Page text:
|John M. Gerber|
.... created in response to a resurgence of interest in local food systems!
One of the delights I’ve experienced recently at the University of Massachusetts is a marked increase of interest among students in food and farming. I suspect we can partially attribute this to bestselling books by Michael Pollan, Barbara Kingsolver andEric Schlosser, or perhaps movies such as Food, Inc and The Future of Food. Whatever the cause, we’ve seen a more than 10-fold increase in the number of students who are choosing to major in Sustainable Food and Farming.
Global Education Online
Not everyone interested in learning about local food and farming systems however can attend college, so we created a new 15-credit Certificate starting with courses offered this summer. This program was designed to serve students who are not able to make a commitment to a 4-year degree but still want to earn college credentials. The Certificate may be completed entirely online or by mixing online and campus classes. I’ve had students in my online classes from Brazil, Korea and Argentina and all over the U.S. as well as locally.
Students taking online courses, earn the same academic credit from UMass as those students studying on campus and may transfer these credits to their home institution.
The Certificate, like the campus-based Bachelor of Sciences 4-year degree, serves students interested in three areas of study:
- Sustainable Farming Systems – this includes sustainable and organic plant and animal production systems for managing regionally-focused (local) farms, organic farms, Community Supported Agriculture (CSA) farms, and personal homesteads.
- Education – this includes youth education, citizen education, non-profit educational organizations, media work, and formal teaching relating to ecological food and farming.
- Public Policy and Advocacy – this includes working directly with people and groups in coalitions such as community gardens, anti-hunger campaigns, and environmental protection groups, as well as non-profit advocacy organizations, government agencies, and personal citizen involvement in political and community change efforts.
Information on the Certificate Requirements is linked here. Of course people who want to take an individual course in Sustainable Living, Land Use Policy, Community Food Systems, Organic Farming, or others, are welcome to do so without working toward the Certificate.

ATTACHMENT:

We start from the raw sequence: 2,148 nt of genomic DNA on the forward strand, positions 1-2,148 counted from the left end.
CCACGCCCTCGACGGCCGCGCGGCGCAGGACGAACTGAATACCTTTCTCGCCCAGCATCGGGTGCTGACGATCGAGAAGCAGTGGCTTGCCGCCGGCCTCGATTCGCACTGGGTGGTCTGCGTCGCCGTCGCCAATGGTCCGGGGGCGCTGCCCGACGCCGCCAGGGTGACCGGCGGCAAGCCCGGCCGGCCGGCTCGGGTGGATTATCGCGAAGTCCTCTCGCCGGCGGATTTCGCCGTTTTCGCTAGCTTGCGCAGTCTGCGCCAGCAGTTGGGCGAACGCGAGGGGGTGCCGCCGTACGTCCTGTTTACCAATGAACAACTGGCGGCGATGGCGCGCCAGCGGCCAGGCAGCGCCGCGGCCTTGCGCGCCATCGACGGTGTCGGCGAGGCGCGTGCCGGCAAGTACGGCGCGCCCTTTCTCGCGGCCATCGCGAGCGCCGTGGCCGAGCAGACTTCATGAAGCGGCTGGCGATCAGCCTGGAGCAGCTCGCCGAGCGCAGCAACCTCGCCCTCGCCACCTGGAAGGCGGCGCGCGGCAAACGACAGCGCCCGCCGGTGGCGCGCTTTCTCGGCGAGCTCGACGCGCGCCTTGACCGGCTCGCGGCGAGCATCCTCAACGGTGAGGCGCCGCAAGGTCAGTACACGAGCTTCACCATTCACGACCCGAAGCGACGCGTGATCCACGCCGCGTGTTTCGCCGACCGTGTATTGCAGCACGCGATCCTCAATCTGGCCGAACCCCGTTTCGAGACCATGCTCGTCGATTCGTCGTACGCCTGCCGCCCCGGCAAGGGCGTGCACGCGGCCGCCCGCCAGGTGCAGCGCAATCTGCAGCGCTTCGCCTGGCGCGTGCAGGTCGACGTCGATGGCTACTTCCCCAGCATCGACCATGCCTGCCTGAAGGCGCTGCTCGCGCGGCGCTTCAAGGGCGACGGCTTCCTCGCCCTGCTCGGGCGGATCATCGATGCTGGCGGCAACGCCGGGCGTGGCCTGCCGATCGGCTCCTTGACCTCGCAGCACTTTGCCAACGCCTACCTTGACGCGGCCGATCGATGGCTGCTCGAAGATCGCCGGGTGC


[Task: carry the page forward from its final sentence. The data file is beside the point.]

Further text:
The following courses are offered online this summer.
PLSOILIN 100 – Botany for Gardeners (4 credits) is a class on the science of plant growth, using world food production, our favorite foods, and backyard gardening as the framework for study. Click here.
PLSOILIN 115 – Plants, Soils and the Environment (3 credits) explores how various human activities affect the environment with specific attention to plant and soil resources. Click here.
PLSOILIN 120 – Organic Farming and Gardening (4 credits) is an introduction to principles of soil fertility and crop management by organic procedures which are contrasted and evaluated against conventional chemical methods of farming. Click here.
PLSOILIN 185 – Sustainable Living (4 credits) introduces you to diverse global perspectives and practical personal solutions related to environmental, economic and social sustainability. Click here.
PLSOILIN 290C – Land Use Policies and Agriculture in the U.S. (3 credits) provides students with an opportunity to explore the political, economic and societal forces that influence land use decisions, an understanding of the history of land use policies and planning in the U.S. as they relate to agriculture. Click here.
PLSOILIN 390E – Praxis in Sustainable Food and Farming (1 credit) is an opportunity for students to integrate practical experience and theoretical learning. Weekly online reflections focused on experiences from a practicum, internship, work or volunteer experience taken in conjunction with this one-credit class. Click here.
PLSOILIN 397C – Community Food Systems (3 credits) examines the movement of food from seed to table. Participants in the course explore local and global food systems, and specific food related issues that impact health of communities. Click here.
These classes are part of the Sustainable Food and Farming Series. A UMass Certificate may be earned by the successful completion of 15 credits of approved courses in this series. For information, contact me at; firstname.lastname@example.org
To learn more about the UMass Sustainable Food and Farming Bachelor of Science Program, see: http://people.umass.edu/jgerber/degree.html